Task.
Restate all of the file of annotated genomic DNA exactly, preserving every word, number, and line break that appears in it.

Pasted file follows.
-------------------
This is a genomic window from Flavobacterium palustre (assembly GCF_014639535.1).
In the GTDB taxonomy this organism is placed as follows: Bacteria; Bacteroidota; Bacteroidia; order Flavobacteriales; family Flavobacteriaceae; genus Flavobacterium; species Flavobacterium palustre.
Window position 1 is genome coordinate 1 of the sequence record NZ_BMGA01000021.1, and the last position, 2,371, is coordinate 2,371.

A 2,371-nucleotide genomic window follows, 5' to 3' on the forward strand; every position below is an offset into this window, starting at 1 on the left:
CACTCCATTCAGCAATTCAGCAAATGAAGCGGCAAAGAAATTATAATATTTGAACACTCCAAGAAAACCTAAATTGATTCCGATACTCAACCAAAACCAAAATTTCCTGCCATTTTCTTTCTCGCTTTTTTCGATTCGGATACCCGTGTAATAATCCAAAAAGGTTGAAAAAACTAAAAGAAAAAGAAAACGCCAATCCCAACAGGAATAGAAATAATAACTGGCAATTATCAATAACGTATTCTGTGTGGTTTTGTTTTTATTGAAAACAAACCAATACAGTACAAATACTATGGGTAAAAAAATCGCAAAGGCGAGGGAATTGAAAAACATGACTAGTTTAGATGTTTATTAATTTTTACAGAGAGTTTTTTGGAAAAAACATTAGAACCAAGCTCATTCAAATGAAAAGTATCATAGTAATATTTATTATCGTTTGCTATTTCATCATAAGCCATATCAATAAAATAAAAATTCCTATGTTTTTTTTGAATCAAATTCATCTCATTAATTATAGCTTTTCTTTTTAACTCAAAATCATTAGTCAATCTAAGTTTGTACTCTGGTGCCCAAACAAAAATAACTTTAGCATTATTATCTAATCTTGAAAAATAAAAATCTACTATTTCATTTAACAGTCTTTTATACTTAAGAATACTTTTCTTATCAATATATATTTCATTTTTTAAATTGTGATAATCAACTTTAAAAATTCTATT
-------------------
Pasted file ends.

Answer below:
This is a genomic window from Flavobacterium palustre (assembly GCF_014639535.1).
In the GTDB taxonomy this organism is placed as follows: Bacteria; Bacteroidota; Bacteroidia; order Flavobacteriales; family Flavobacteriaceae; genus Flavobacterium; species Flavobacterium palustre.
Window position 1 is genome coordinate 1 of the sequence record NZ_BMGA01000021.1, and the last position, 2,371, is coordinate 2,371.

A 2,371-nucleotide genomic window follows, 5' to 3' on the forward strand; every position below is an offset into this window, starting at 1 on the left:
CACTCCATTCAGCAATTCAGCAAATGAAGCGGCAAAGAAATTATAATATTTGAACACTCCAAGAAAACCTAAATTGATTCCGATACTCAACCAAAACCAAAATTTCCTGCCATTTTCTTTCTCGCTTTTTTCGATTCGGATACCCGTGTAATAATCCAAAAAGGTTGAAAAAACTAAAAGAAAAAGAAAACGCCAATCCCAACAGGAATAGAAATAATAACTGGCAATTATCAATAACGTATTCTGTGTGGTTTTGTTTTTATTGAAAACAAACCAATACAGTACAAATACTATGGGTAAAAAAATCGCAAAGGCGAGGGAATTGAAAAACATGACTAGTTTAGATGTTTATTAATTTTTACAGAGAGTTTTTTGGAAAAAACATTAGAACCAAGCTCATTCAAATGAAAAGTATCATAGTAATATTTATTATCGTTTGCTATTTCATCATAAGCCATATCAATAAAATAAAAATTCCTATGTTTTTTTTGAATCAAATTCATCTCATTAATTATAGCTTTTCTTTTTAACTCAAAATCATTAGTCAATCTAAGTTTGTACTCTGGTGCCCAAACAAAAATAACTTTAGCATTATTATCTAATCTTGAAAAATAAAAATCTACTATTTCATTTAACAGTCTTTTATACTTAAGAATACTTTTCTTATCAATATATATTTCATTTTTTAAATTGTGATAATCAACTTTAAAAATTCTATT